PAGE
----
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China's yuan firms on state bank support, weak corporate US dollar demand
[SHANGHAI] China's yuan firmed on Tuesday as major state-owned banks sold US dollars, while weak demand by companies for the US currency also offered a helping hand, traders said.
The People's Bank of China set the midpoint rate at 6.9468 per US dollar prior to the market opening, weaker than the previous fix of 6.9312.
"The midpoint was back to normal, and US dollar demand by companies was not so strong at current levels, so the market was relatively stable," said a trader at a Chinese bank in Shanghai.
The market was confused by Monday's official guidance rate, which was set at a much firmer level than traders had expected.
"But the state banks were 'on duty' in morning trade," the trader added, noting that state-owned banks were selling US dollars in the onshore forex market as the spot rate opened at an 8-1/2-year low of 6.95 per US dollar.
State-owned banks have offered US dollar liquidity regularly over the past two months in what traders believe is part of efforts to support the Chinese yuan from falling too fast.
The spot market was changing hands at 6.9507 at midday, 6 pips firmer than the previous late session close and 0.05 per cent softer than the midpoint.
Separately, the yuan was little changed after the Bank of Japan kept monetary policy steady and offered a brighter view of the economy on Tuesday.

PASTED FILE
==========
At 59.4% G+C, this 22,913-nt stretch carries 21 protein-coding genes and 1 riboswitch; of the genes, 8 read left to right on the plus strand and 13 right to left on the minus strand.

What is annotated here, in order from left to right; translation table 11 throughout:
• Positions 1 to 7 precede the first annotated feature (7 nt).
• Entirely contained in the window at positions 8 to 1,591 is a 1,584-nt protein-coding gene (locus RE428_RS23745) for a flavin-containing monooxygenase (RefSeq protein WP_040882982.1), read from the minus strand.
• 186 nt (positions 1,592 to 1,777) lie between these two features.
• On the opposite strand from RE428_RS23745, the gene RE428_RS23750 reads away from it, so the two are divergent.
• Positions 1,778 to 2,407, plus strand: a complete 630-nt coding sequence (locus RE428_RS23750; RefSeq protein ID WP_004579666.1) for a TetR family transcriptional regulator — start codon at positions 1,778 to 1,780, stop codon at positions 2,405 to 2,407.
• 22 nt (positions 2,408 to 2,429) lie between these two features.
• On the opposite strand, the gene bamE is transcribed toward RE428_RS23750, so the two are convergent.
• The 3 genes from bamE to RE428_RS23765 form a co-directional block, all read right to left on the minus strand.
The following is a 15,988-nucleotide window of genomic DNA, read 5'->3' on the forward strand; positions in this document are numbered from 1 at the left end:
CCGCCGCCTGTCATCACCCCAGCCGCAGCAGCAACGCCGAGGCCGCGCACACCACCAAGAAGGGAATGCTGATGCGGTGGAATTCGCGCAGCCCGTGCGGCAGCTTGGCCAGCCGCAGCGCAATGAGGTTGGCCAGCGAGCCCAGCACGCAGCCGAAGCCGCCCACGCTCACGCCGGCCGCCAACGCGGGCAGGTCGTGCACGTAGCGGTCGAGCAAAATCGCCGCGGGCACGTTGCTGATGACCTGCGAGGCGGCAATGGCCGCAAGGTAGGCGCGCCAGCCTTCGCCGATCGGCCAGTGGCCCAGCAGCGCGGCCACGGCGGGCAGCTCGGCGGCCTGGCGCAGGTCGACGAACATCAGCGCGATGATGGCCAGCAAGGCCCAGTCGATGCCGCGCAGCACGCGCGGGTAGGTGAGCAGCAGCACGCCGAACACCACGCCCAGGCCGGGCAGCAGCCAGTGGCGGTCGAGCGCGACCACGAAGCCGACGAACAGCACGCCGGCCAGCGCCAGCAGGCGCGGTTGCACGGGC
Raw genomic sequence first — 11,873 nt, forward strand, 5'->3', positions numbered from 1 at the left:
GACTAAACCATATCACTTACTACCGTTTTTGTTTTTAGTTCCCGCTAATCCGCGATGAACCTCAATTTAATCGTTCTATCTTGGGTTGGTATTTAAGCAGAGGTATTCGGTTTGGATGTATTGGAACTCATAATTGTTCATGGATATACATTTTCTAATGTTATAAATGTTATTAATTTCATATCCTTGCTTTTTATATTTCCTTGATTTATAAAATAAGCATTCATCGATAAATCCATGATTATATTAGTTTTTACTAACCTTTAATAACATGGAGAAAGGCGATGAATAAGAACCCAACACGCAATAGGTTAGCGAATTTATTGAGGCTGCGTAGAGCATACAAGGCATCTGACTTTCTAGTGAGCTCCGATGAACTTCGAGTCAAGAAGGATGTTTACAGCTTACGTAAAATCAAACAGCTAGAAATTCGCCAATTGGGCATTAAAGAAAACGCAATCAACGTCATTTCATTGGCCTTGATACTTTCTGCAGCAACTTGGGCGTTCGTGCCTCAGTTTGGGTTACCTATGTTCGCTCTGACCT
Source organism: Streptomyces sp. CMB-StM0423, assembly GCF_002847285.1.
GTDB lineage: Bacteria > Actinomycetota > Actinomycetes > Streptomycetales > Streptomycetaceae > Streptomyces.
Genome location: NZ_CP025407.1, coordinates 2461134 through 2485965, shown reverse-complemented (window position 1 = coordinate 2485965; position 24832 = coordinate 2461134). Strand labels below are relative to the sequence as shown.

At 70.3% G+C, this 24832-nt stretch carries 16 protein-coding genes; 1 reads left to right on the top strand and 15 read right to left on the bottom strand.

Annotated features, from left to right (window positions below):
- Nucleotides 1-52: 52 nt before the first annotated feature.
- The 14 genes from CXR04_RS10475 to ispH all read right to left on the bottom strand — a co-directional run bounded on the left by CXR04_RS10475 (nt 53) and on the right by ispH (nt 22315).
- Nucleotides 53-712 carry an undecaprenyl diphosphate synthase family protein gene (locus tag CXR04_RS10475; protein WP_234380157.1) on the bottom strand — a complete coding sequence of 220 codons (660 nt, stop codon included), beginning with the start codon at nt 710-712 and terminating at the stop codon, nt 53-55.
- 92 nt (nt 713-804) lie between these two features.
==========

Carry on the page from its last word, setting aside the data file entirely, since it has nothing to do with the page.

The Thomson Reuters/HKEX Global CNH index, which tracks the offshore yuan against a basket of currencies on a daily basis, stood at 96.05, firmer than the previous day's 95.8.
The global US dollar index fell to 103.08 from the previous close of 103.14.
In the offshore market, Hong Kong's overnight yuan borrowing rate still hovered at an elevated level with the CNH Hong Kong Interbank Offered Rate benchmark (CNH Hibor) rising to 10.81733 per cent, compared with 10.00000 per cent a day earlier.
Overnight implied deposit rates for offshore yuan - another indicator showing the state of demand in the market - climbed as high as 12.389 per cent at one point in morning trade, Reuters data showed.
The offshore yuan was trading 0.09 per cent firmer than onshore spot at 6.9443 per US dollar.
Offshore one-year non-deliverable forwards contracts (NDFs), considered the best available proxy for forward-looking market expectations of the yuan's value, traded at 7.264, 4.37 per cent away from the midpoint.
One-year NDFs are settled against the midpoint, not the spot rate.